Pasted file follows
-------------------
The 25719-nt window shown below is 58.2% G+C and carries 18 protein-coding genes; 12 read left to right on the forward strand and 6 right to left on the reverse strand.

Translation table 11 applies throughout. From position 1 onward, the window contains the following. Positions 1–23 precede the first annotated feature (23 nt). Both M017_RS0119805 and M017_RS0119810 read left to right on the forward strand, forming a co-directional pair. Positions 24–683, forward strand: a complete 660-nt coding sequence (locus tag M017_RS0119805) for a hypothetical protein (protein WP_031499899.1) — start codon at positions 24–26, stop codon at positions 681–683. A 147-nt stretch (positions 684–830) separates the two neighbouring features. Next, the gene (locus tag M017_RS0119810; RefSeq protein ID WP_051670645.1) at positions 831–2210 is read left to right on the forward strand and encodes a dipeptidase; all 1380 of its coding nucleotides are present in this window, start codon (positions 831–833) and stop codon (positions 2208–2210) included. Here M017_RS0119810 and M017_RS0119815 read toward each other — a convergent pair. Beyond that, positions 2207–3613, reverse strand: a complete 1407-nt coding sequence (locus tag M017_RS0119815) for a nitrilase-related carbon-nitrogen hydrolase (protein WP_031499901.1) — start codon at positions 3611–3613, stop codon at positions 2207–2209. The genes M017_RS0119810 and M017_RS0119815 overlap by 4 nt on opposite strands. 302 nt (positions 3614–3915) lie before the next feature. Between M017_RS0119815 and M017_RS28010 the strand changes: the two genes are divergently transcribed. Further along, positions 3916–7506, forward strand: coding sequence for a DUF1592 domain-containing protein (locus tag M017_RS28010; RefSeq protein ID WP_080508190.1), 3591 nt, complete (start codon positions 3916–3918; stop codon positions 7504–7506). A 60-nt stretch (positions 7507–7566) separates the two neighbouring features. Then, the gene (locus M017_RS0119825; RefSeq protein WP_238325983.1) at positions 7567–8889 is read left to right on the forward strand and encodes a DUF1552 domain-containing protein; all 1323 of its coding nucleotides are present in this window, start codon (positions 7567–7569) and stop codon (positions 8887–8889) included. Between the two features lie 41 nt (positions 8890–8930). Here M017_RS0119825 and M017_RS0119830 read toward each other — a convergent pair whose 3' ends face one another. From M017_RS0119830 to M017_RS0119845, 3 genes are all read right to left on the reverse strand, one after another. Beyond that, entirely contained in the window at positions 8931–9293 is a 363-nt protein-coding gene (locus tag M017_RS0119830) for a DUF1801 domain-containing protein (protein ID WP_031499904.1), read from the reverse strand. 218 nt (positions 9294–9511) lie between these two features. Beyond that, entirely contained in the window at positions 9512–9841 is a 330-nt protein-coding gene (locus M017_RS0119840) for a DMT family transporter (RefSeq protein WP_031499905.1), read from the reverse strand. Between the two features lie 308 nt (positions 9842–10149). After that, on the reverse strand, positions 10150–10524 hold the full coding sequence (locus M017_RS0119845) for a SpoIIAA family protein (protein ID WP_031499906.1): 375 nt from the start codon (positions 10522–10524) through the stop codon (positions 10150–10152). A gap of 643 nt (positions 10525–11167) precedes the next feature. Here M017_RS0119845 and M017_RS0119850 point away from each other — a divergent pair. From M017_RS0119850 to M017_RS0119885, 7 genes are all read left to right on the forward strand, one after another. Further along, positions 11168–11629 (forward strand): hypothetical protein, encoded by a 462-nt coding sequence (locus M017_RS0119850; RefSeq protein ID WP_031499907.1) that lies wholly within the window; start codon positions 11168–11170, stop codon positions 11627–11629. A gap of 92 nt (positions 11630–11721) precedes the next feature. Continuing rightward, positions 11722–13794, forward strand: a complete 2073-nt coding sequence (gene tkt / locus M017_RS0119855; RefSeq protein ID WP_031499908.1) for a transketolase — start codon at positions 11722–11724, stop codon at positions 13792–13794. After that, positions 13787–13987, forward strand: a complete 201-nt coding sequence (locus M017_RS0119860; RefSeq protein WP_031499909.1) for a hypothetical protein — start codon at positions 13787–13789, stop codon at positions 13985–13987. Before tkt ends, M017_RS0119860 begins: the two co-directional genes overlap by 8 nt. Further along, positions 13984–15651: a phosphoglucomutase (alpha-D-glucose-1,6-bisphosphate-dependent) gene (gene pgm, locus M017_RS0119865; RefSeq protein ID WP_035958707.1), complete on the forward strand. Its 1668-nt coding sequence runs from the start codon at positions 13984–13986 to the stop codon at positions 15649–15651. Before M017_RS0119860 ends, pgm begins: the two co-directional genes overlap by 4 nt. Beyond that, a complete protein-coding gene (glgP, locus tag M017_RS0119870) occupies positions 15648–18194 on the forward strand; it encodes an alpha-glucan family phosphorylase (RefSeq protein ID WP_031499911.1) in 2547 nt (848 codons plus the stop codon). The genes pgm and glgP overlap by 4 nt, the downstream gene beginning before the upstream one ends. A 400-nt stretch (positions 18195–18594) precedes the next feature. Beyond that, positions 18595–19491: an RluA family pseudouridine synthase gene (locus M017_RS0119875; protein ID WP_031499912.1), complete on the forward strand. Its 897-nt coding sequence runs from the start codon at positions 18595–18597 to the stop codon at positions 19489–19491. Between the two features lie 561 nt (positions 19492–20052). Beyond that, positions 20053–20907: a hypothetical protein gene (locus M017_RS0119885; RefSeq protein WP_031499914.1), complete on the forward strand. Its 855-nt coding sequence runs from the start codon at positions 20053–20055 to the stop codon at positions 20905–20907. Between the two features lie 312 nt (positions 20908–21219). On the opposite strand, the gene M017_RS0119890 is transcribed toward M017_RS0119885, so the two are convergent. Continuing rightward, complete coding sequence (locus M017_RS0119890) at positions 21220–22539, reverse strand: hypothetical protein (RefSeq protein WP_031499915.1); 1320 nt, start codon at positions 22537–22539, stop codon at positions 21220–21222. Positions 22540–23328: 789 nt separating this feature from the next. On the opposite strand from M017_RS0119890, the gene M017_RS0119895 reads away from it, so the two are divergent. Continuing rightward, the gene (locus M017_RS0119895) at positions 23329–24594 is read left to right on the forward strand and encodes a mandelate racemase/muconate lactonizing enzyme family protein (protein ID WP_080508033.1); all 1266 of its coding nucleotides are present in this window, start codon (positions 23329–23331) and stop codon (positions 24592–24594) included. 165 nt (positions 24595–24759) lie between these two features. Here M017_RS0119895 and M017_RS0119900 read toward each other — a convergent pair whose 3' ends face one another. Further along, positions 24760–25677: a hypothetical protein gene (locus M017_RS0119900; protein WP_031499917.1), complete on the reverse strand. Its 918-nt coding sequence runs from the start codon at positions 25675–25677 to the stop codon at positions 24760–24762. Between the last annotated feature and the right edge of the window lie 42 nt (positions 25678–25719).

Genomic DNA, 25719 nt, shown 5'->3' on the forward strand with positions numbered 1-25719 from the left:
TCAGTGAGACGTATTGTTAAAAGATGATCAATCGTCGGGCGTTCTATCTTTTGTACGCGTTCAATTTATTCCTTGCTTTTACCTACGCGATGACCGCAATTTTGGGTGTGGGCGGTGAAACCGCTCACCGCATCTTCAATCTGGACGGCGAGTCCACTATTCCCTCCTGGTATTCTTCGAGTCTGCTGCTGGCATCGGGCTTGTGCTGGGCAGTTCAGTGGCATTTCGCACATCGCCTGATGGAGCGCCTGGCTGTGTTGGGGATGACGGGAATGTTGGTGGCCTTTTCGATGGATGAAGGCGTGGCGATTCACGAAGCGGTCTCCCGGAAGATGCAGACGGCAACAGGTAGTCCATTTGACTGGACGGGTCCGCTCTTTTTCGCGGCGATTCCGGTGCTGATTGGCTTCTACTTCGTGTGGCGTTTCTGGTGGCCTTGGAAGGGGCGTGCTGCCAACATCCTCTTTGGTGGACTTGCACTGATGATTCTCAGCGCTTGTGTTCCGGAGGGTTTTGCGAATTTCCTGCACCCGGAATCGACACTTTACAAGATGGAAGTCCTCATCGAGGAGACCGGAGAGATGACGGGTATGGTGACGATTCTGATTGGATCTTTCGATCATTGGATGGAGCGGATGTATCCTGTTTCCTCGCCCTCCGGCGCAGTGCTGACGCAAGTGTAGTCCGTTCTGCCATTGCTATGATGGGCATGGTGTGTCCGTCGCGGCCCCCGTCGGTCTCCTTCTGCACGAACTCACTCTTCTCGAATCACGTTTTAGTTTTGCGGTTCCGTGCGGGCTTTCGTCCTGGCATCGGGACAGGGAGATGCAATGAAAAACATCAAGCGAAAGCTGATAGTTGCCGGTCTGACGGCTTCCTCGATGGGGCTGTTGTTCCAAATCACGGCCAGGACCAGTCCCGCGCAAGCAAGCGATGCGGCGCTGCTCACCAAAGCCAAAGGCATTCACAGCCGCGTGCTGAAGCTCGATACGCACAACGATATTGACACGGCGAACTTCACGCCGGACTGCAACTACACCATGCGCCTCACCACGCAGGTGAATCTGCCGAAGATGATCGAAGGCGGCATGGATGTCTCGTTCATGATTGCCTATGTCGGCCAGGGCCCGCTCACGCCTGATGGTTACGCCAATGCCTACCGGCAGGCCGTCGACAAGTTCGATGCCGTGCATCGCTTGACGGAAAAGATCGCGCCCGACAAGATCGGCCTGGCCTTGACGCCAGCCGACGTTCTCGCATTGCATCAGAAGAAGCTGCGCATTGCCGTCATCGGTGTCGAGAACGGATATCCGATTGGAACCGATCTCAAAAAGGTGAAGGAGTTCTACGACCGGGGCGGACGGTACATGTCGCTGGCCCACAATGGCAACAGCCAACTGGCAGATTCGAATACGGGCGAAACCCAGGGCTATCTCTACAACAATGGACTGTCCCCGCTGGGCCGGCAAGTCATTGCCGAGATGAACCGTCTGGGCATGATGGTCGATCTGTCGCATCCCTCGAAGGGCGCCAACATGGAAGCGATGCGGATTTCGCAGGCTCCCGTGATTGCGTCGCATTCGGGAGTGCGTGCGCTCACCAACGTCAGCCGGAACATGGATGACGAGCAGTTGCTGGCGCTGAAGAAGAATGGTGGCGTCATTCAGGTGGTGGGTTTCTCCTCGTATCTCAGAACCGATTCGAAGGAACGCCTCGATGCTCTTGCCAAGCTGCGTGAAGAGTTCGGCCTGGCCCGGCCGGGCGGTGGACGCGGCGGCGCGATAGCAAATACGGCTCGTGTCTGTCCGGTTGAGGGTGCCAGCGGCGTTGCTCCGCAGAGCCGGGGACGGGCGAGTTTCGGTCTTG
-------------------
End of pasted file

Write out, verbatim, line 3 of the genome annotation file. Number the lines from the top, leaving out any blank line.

Genomic DNA, 25719 nt, shown 5'->3' on the forward strand with positions numbered 1-25719 from the left: